While one side of the highway is protected, the other side has only small patches of forest, with the rest of the area laid waste by large soy plantations or pastures. It was near one of these pastures that our convoy had to pull over to the side of the highway to make way for a huge herd of a 1,000 cattle. Four herdsmen were using the short strip of pavement to drive their cattle from one farm to another.
Leaving the highway for one of the many unpaved side roads, open pasture land and highly deforested areas could be seen just about everywhere.
The side road we chose took us to the headquarters of Maflops, a forest management company that uses sustainable wood exploitation techniques and supports community forest management.
“We think in the long term and work in previously defined areas,” stresses company manager Antonio Abelardo Leite.
“We always leave a certain number of trees remaining, especially seed-producing trees. They will be our future trees to explore in the cycles to come.”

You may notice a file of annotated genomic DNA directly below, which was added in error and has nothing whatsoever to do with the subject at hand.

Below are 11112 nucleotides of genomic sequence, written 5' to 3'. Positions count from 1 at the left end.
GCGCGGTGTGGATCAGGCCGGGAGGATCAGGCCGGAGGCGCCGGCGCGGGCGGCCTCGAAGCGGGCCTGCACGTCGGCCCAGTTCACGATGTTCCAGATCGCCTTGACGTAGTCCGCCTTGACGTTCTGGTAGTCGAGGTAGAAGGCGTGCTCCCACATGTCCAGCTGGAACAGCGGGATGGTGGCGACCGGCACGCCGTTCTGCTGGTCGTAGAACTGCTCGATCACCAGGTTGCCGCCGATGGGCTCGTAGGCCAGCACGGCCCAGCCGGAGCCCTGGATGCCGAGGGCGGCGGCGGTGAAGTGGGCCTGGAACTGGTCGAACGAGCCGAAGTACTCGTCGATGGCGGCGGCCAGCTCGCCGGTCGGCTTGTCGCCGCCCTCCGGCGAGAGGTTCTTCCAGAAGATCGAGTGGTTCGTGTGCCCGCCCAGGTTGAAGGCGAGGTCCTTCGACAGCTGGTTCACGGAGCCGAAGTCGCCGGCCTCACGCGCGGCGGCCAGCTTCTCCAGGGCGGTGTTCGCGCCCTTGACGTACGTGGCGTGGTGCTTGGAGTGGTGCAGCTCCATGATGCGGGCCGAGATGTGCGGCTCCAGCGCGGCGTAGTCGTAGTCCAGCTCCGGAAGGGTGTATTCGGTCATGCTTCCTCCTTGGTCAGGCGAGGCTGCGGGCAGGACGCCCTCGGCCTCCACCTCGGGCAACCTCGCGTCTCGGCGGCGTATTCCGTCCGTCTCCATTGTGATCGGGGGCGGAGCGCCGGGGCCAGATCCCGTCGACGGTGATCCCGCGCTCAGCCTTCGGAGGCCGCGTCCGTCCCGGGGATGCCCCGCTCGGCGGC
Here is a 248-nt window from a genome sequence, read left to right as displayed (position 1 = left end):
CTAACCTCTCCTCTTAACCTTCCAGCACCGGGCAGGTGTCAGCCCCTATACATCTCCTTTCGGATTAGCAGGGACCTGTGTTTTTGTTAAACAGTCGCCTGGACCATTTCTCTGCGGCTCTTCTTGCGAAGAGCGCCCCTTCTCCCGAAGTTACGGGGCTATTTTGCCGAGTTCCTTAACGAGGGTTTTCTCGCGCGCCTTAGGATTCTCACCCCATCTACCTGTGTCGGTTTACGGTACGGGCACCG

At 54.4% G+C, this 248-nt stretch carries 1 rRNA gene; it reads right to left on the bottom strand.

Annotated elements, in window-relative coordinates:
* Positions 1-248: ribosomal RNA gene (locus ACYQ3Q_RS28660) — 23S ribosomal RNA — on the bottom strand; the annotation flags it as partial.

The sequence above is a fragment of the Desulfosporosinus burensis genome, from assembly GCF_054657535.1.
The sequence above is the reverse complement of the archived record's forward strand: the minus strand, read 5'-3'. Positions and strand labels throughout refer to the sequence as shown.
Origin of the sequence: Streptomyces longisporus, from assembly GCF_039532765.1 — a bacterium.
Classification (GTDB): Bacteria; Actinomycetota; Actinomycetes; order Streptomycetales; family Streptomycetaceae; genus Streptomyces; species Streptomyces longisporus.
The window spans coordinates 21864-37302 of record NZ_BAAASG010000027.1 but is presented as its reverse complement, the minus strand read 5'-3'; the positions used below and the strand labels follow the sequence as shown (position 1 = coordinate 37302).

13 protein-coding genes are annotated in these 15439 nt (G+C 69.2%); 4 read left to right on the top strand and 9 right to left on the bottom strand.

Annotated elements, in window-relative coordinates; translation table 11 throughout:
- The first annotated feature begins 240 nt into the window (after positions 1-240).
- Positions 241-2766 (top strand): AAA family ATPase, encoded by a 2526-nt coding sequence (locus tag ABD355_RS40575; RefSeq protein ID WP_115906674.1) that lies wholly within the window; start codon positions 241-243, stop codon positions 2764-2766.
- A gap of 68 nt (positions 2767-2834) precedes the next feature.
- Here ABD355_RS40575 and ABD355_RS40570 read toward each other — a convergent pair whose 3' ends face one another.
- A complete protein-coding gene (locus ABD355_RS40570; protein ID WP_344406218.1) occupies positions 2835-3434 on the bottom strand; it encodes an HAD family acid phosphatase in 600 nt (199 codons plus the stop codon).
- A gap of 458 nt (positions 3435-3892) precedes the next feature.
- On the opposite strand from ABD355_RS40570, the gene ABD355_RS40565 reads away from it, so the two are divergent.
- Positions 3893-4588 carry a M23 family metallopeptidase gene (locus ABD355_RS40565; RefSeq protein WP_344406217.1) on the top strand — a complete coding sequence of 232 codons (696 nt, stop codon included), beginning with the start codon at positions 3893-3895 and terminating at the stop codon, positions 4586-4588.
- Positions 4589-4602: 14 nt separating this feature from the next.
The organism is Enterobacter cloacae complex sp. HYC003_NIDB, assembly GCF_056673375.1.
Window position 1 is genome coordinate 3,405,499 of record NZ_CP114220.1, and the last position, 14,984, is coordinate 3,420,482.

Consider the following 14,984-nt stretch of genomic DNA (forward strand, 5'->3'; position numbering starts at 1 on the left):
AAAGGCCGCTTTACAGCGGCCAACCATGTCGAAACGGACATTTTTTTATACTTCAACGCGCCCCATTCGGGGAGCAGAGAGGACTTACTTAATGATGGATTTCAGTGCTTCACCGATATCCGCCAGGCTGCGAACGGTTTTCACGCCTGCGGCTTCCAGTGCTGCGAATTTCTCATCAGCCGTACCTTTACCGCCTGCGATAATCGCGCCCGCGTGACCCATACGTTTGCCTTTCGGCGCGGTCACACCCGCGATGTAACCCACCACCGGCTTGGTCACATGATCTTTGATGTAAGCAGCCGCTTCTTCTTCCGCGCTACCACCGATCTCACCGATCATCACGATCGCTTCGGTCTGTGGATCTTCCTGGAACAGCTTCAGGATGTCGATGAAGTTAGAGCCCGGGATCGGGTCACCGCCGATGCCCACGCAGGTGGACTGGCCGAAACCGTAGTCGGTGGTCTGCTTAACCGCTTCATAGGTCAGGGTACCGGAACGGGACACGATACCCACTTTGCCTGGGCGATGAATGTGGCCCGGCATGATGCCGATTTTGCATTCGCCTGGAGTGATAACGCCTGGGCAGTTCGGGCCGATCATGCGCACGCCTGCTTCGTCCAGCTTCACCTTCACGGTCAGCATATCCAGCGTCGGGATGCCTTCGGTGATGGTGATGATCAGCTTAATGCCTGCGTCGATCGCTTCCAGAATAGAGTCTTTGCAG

After lunch at the Maflops headquarters, the next stop is Santo Antônio, a small village in the Moju Agrarian Settlement.
On average, a settlement plot of land consists of 100ha, of which 20 per cent can be cut for housing material or cleared for small vegetable gardens. The remaining 80 per cent is managed by Maflops.
“Maflops has already harvested parts of my plot. Now they won’t be back here for another 20 years,” said Seu Neguinho, president of a local residents association in Santo Antônio, who moved to Pará in 2001 to work in the gold mines of the Itaituba region.
“Before, I used to go from one place to another and had nothing,” Neguinho said. “Now I’m settled down. I have my home, family and plot of land with 2,300 pepper plants.”
Seu Neguinho added that settlers often face pressure from developers interested in buying their land.
“People come here and offer 100,000 Reais (U$52,000) for our land. Many sell because they think it’s a lot of money and that the amount will solve all their problems. But when they get to the city they see that it’s not enough money and end up going hungry.”
Given the fact that the value of the land surrounding the highway is set to increase once BR-163 is paved, clashes over land tenure and development are expected to increase.